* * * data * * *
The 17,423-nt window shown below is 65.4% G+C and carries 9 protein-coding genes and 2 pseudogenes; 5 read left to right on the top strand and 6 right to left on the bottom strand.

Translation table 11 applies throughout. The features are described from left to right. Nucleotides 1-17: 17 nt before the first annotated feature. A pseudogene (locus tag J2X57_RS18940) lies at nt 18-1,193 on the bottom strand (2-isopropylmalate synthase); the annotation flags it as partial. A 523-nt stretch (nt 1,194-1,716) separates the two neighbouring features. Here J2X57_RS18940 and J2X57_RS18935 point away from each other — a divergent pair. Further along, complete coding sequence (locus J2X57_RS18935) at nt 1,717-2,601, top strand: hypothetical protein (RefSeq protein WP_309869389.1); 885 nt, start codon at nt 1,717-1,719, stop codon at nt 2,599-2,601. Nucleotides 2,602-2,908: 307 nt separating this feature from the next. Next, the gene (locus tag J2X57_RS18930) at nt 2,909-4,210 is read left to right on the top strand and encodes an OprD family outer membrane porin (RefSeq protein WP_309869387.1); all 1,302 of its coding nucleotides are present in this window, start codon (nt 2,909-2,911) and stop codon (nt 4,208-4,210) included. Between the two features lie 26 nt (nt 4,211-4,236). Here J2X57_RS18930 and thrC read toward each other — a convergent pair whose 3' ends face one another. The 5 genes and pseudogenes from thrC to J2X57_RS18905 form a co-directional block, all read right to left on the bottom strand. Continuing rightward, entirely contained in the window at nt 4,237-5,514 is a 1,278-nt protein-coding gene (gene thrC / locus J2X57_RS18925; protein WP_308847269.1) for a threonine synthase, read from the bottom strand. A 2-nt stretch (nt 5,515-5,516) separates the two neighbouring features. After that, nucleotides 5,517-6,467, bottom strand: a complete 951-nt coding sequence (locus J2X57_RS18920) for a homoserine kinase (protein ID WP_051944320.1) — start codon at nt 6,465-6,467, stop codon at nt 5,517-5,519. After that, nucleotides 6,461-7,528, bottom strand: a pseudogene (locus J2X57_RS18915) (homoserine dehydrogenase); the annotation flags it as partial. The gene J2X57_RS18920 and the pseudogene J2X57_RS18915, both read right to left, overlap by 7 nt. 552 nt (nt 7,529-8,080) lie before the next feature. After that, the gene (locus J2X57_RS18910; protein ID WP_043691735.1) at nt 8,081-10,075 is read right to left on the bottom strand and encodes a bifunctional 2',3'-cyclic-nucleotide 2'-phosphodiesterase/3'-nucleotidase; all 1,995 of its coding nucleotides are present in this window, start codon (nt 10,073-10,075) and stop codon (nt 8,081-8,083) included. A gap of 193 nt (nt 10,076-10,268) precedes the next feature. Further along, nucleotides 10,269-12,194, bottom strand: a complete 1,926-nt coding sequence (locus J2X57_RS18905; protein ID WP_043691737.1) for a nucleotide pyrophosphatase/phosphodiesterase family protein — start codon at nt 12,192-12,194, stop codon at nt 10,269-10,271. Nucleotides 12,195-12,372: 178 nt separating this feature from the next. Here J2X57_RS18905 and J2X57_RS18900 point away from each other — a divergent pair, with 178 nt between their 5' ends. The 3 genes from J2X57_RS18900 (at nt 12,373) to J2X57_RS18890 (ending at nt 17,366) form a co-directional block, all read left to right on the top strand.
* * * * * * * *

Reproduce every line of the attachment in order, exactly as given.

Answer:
The 17,423-nt window shown below is 65.4% G+C and carries 9 protein-coding genes and 2 pseudogenes; 5 read left to right on the top strand and 6 right to left on the bottom strand.

Translation table 11 applies throughout. The features are described from left to right. Nucleotides 1-17: 17 nt before the first annotated feature. A pseudogene (locus tag J2X57_RS18940) lies at nt 18-1,193 on the bottom strand (2-isopropylmalate synthase); the annotation flags it as partial. A 523-nt stretch (nt 1,194-1,716) separates the two neighbouring features. Here J2X57_RS18940 and J2X57_RS18935 point away from each other — a divergent pair. Further along, complete coding sequence (locus J2X57_RS18935) at nt 1,717-2,601, top strand: hypothetical protein (RefSeq protein WP_309869389.1); 885 nt, start codon at nt 1,717-1,719, stop codon at nt 2,599-2,601. Nucleotides 2,602-2,908: 307 nt separating this feature from the next. Next, the gene (locus tag J2X57_RS18930) at nt 2,909-4,210 is read left to right on the top strand and encodes an OprD family outer membrane porin (RefSeq protein WP_309869387.1); all 1,302 of its coding nucleotides are present in this window, start codon (nt 2,909-2,911) and stop codon (nt 4,208-4,210) included. Between the two features lie 26 nt (nt 4,211-4,236). Here J2X57_RS18930 and thrC read toward each other — a convergent pair whose 3' ends face one another. The 5 genes and pseudogenes from thrC to J2X57_RS18905 form a co-directional block, all read right to left on the bottom strand. Continuing rightward, entirely contained in the window at nt 4,237-5,514 is a 1,278-nt protein-coding gene (gene thrC / locus J2X57_RS18925; protein WP_308847269.1) for a threonine synthase, read from the bottom strand. A 2-nt stretch (nt 5,515-5,516) separates the two neighbouring features. After that, nucleotides 5,517-6,467, bottom strand: a complete 951-nt coding sequence (locus J2X57_RS18920) for a homoserine kinase (protein ID WP_051944320.1) — start codon at nt 6,465-6,467, stop codon at nt 5,517-5,519. After that, nucleotides 6,461-7,528, bottom strand: a pseudogene (locus J2X57_RS18915) (homoserine dehydrogenase); the annotation flags it as partial. The gene J2X57_RS18920 and the pseudogene J2X57_RS18915, both read right to left, overlap by 7 nt. 552 nt (nt 7,529-8,080) lie before the next feature. After that, the gene (locus J2X57_RS18910; protein ID WP_043691735.1) at nt 8,081-10,075 is read right to left on the bottom strand and encodes a bifunctional 2',3'-cyclic-nucleotide 2'-phosphodiesterase/3'-nucleotidase; all 1,995 of its coding nucleotides are present in this window, start codon (nt 10,073-10,075) and stop codon (nt 8,081-8,083) included. A gap of 193 nt (nt 10,076-10,268) precedes the next feature. Further along, nucleotides 10,269-12,194, bottom strand: a complete 1,926-nt coding sequence (locus J2X57_RS18905; protein ID WP_043691737.1) for a nucleotide pyrophosphatase/phosphodiesterase family protein — start codon at nt 12,192-12,194, stop codon at nt 10,269-10,271. Nucleotides 12,195-12,372: 178 nt separating this feature from the next. Here J2X57_RS18905 and J2X57_RS18900 point away from each other — a divergent pair, with 178 nt between their 5' ends. The 3 genes from J2X57_RS18900 (at nt 12,373) to J2X57_RS18890 (ending at nt 17,366) form a co-directional block, all read left to right on the top strand.